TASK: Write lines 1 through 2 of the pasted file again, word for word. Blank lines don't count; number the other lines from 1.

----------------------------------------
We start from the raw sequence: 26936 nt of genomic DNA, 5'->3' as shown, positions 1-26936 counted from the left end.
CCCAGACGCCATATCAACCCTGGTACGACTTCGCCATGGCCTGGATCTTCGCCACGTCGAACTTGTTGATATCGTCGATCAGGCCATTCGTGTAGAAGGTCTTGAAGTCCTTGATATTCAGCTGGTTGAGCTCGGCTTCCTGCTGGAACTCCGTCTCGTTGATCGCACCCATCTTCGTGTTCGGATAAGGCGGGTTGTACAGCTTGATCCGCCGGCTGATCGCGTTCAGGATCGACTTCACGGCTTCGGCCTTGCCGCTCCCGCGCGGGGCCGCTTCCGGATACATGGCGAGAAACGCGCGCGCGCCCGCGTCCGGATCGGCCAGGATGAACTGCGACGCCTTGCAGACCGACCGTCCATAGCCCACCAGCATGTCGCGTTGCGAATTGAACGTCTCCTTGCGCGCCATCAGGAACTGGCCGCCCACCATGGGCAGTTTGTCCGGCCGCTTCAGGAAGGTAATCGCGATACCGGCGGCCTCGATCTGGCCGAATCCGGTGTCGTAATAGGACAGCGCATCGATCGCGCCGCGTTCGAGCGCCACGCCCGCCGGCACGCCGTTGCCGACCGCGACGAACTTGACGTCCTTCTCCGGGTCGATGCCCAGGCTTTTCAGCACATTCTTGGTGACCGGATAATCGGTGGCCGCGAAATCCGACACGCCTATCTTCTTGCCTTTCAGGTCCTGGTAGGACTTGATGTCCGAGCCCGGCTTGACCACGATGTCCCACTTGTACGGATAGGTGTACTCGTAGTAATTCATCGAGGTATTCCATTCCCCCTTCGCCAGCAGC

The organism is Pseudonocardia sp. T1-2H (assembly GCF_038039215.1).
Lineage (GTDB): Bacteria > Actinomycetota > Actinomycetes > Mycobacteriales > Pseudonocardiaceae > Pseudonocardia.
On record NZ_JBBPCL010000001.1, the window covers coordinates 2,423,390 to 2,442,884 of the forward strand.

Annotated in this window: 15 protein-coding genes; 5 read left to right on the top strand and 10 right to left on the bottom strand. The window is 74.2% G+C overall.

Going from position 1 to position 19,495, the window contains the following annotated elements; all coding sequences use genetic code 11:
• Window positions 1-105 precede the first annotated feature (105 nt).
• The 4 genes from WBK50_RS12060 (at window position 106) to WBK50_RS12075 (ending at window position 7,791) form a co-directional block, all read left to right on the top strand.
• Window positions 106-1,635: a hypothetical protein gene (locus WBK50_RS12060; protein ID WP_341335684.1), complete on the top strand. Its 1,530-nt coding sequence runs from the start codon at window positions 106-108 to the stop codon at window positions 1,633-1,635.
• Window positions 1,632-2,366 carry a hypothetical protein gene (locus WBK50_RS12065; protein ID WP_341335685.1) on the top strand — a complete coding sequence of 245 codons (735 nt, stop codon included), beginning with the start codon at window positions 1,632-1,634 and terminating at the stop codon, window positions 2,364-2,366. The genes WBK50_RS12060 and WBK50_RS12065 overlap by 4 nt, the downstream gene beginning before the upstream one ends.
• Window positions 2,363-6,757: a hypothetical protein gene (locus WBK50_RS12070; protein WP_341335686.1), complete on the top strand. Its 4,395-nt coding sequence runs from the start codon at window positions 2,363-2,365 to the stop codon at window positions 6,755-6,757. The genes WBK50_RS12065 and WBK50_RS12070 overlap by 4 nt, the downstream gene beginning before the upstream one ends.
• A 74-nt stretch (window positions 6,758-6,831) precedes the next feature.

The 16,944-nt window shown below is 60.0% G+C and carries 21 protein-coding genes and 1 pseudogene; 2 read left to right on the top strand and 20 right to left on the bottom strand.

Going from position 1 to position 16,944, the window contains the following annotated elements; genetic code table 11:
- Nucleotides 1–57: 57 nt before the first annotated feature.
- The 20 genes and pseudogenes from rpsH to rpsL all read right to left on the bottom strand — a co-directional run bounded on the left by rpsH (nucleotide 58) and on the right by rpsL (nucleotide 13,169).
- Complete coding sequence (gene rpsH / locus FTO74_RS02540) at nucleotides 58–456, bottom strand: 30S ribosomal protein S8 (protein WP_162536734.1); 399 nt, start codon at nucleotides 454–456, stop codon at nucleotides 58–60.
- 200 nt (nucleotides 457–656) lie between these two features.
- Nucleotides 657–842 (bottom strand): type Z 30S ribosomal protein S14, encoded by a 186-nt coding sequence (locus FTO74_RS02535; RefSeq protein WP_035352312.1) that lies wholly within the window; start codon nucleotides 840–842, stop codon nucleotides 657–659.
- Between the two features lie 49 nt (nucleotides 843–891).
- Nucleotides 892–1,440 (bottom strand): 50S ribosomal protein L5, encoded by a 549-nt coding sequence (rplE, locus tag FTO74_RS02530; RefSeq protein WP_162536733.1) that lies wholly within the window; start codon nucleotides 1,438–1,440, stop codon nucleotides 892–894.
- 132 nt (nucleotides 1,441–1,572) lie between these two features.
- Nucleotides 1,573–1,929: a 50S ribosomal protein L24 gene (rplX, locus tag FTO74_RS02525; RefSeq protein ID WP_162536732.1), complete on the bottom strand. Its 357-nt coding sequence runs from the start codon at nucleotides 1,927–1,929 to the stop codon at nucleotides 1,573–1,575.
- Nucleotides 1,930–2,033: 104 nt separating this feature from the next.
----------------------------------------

We start from the raw sequence: 26936 nt of genomic DNA, 5'->3' as shown, positions 1-26936 counted from the left end.
CCCAGACGCCATATCAACCCTGGTACGACTTCGCCATGGCCTGGATCTTCGCCACGTCGAACTTGTTGATATCGTCGATCAGGCCATTCGTGTAGAAGGTCTTGAAGTCCTTGATATTCAGCTGGTTGAGCTCGGCTTCCTGCTGGAACTCCGTCTCGTTGATCGCACCCATCTTCGTGTTCGGATAAGGCGGGTTGTACAGCTTGATCCGCCGGCTGATCGCGTTCAGGATCGACTTCACGGCTTCGGCCTTGCCGCTCCCGCGCGGGGCCGCTTCCGGATACATGGCGAGAAACGCGCGCGCGCCCGCGTCCGGATCGGCCAGGATGAACTGCGACGCCTTGCAGACCGACCGTCCATAGCCCACCAGCATGTCGCGTTGCGAATTGAACGTCTCCTTGCGCGCCATCAGGAACTGGCCGCCCACCATGGGCAGTTTGTCCGGCCGCTTCAGGAAGGTAATCGCGATACCGGCGGCCTCGATCTGGCCGAATCCGGTGTCGTAATAGGACAGCGCATCGATCGCGCCGCGTTCGAGCGCCACGCCCGCCGGCACGCCGTTGCCGACCGCGACGAACTTGACGTCCTTCTCCGGGTCGATGCCCAGGCTTTTCAGCACATTCTTGGTGACCGGATAATCGGTGGCCGCGAAATCCGACACGCCTATCTTCTTGCCTTTCAGGTCCTGGTAGGACTTGATGTCCGAGCCCGGCTTGACCACGATGTCCCACTTGTACGGATAGGTGTACTCGTAGTAATTCATCGAGGTATTCCATTCCCCCTTCGCCAGCAGC